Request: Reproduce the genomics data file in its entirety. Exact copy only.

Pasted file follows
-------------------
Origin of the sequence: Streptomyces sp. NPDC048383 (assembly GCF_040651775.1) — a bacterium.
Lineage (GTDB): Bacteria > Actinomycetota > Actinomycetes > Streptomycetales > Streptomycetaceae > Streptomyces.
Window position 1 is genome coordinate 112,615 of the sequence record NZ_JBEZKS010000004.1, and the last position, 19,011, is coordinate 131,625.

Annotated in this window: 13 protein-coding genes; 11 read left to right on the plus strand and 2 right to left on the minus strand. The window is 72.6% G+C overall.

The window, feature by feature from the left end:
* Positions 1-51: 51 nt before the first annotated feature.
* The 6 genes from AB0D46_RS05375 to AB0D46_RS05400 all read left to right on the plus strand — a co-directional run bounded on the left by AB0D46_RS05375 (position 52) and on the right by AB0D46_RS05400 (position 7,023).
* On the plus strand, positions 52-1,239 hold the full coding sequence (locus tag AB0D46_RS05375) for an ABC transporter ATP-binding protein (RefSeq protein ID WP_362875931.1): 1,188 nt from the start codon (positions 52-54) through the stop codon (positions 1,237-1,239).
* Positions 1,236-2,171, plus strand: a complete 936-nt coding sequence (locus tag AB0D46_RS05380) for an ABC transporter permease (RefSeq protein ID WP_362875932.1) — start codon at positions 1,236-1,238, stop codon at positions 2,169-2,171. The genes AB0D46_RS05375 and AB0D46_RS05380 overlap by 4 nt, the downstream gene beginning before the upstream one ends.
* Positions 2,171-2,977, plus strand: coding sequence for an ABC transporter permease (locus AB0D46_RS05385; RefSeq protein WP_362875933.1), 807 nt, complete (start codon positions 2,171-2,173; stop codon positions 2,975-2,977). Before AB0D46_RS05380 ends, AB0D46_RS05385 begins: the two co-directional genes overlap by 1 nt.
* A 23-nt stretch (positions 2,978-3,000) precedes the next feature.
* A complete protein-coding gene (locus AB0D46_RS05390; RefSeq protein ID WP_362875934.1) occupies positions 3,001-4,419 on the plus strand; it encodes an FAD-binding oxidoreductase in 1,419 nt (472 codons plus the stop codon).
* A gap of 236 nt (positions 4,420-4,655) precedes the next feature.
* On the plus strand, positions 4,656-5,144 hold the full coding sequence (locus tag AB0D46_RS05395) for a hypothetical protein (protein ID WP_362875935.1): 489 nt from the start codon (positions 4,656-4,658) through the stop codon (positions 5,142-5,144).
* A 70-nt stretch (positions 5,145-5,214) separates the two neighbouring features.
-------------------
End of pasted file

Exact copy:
Origin of the sequence: Streptomyces sp. NPDC048383 (assembly GCF_040651775.1) — a bacterium.
Lineage (GTDB): Bacteria > Actinomycetota > Actinomycetes > Streptomycetales > Streptomycetaceae > Streptomyces.
Window position 1 is genome coordinate 112,615 of the sequence record NZ_JBEZKS010000004.1, and the last position, 19,011, is coordinate 131,625.

Annotated in this window: 13 protein-coding genes; 11 read left to right on the plus strand and 2 right to left on the minus strand. The window is 72.6% G+C overall.

The window, feature by feature from the left end:
* Positions 1-51: 51 nt before the first annotated feature.
* The 6 genes from AB0D46_RS05375 to AB0D46_RS05400 all read left to right on the plus strand — a co-directional run bounded on the left by AB0D46_RS05375 (position 52) and on the right by AB0D46_RS05400 (position 7,023).
* On the plus strand, positions 52-1,239 hold the full coding sequence (locus tag AB0D46_RS05375) for an ABC transporter ATP-binding protein (RefSeq protein ID WP_362875931.1): 1,188 nt from the start codon (positions 52-54) through the stop codon (positions 1,237-1,239).
* Positions 1,236-2,171, plus strand: a complete 936-nt coding sequence (locus tag AB0D46_RS05380) for an ABC transporter permease (RefSeq protein ID WP_362875932.1) — start codon at positions 1,236-1,238, stop codon at positions 2,169-2,171. The genes AB0D46_RS05375 and AB0D46_RS05380 overlap by 4 nt, the downstream gene beginning before the upstream one ends.
* Positions 2,171-2,977, plus strand: coding sequence for an ABC transporter permease (locus AB0D46_RS05385; RefSeq protein WP_362875933.1), 807 nt, complete (start codon positions 2,171-2,173; stop codon positions 2,975-2,977). Before AB0D46_RS05380 ends, AB0D46_RS05385 begins: the two co-directional genes overlap by 1 nt.
* A 23-nt stretch (positions 2,978-3,000) precedes the next feature.
* A complete protein-coding gene (locus AB0D46_RS05390; RefSeq protein ID WP_362875934.1) occupies positions 3,001-4,419 on the plus strand; it encodes an FAD-binding oxidoreductase in 1,419 nt (472 codons plus the stop codon).
* A gap of 236 nt (positions 4,420-4,655) precedes the next feature.
* On the plus strand, positions 4,656-5,144 hold the full coding sequence (locus tag AB0D46_RS05395) for a hypothetical protein (protein ID WP_362875935.1): 489 nt from the start codon (positions 4,656-4,658) through the stop codon (positions 5,142-5,144).
* A 70-nt stretch (positions 5,145-5,214) separates the two neighbouring features.